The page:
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  #1  
Old September 26th, 2003, 02:24 PM
particleman particleman is offline
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C++ itoa function gives me errors

Hello:

This is what I am trying to do, assign an integer to a string so for instance:

int myInt=5;
string myStr;

myStr=myInt;

and I want myStr to have "5". So I am using the "itoa()" function of the format:

#include <cstdlib>

char* itoa( int value,
char* buffer,
int radix );

and I know that that I am implementing it properly. I am running two compilers, Metrowerks code warrior on windows and G++ on Linux, so when I compile the code on the windows machine it works fine but on the Linux machine (which is my first priority) I get this error:

implicit declaration of function `int itoa(...)'

What am I doing wrong? I googled quite a bit and found some people saying that it might be a bug, but that they werent sure. so is there a way that I can use that function in G++?

Thanx!

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  #2  
Old September 27th, 2003, 03:30 AM
digitallysmooth digitallysmooth is offline
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Do you really need it in a variable? Why not just do:
PHP Code:
 int simple_number 5;
    
printf("I am only %d years old\n"simple_number); 
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  #3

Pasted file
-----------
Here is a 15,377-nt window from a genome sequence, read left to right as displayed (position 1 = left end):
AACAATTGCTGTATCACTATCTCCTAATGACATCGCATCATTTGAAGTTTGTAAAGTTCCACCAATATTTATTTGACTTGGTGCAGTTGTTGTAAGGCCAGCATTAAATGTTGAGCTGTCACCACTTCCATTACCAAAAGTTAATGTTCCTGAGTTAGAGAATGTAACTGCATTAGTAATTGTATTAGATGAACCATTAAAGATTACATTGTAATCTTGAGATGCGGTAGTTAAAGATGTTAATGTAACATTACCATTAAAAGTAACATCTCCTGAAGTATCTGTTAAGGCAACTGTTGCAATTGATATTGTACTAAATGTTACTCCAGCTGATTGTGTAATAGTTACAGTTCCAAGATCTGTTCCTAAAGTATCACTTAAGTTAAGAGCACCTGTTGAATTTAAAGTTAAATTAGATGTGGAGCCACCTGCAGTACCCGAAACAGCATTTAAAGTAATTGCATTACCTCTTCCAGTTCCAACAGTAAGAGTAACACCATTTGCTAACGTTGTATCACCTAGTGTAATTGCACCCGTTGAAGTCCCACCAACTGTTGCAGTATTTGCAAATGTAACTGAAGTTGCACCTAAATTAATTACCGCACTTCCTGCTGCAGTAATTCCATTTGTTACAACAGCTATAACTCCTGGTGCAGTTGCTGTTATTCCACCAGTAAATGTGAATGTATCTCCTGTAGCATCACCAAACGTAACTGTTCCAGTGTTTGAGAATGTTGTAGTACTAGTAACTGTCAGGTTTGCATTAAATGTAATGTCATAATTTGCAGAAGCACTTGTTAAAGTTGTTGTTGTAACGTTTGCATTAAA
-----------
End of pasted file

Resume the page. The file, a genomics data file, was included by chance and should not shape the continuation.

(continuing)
Old October 1st, 2003, 05:15 AM
Lothver Lothver is offline
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I have no problems with the use of the itoa() function. Here is the simple test code i compiled. Written in MSVisual C++

#include <iostream>
#include <string>
#include <cstdlib>
using namespace std;

void main()
{
int i=12; // number to be converted
string s; // string to recive the number
char b[50]; // buffer of chars
int radix=10; // 2:bin, 8:octal, 10:dec, 16:hex
s=itoa(i,b,radix);
cout << "int i=" << s << endl;
cout << "buffer=" << b << endl;
}

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  #4  
Old October 5th, 2003, 08:47 PM
Jeb. Jeb. is offline
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You've included the header <cstdlib>.

That's correct, except you've forgotten that everything in cstdlib is defined in the std namespace. So, you can do the following (which I don't recommend):

Code:
using namespace std;


Either of the two methods below is recommended, although the first is preferred. The reason is that they don't clutter up the global namespace with std classes, functions and variables, and thus defeat the purpose of a namespace.

You can specify the namespace explicitly when you call itoa(), like so (preferred):

Code:
std::itoa(MyInt)


Or, even this:

Code:
using std::itoa

// Now I don't need the full std::itoa() call,
// but I haven't imported everything in std either.
itoa(MyInt);


Hope that sets you on track.
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Last edited by Jeb. : October 5th, 2003 at 09:06 PM.

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  #5  
Old January 1st, 2005, 10:41 PM
cmsenthil cmsenthil is offline
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Yes

Yes that worked. I had the same problem with printf and strncmp

got the error:
implicit declaration of function int printf(...)

Now it works!

Thanks

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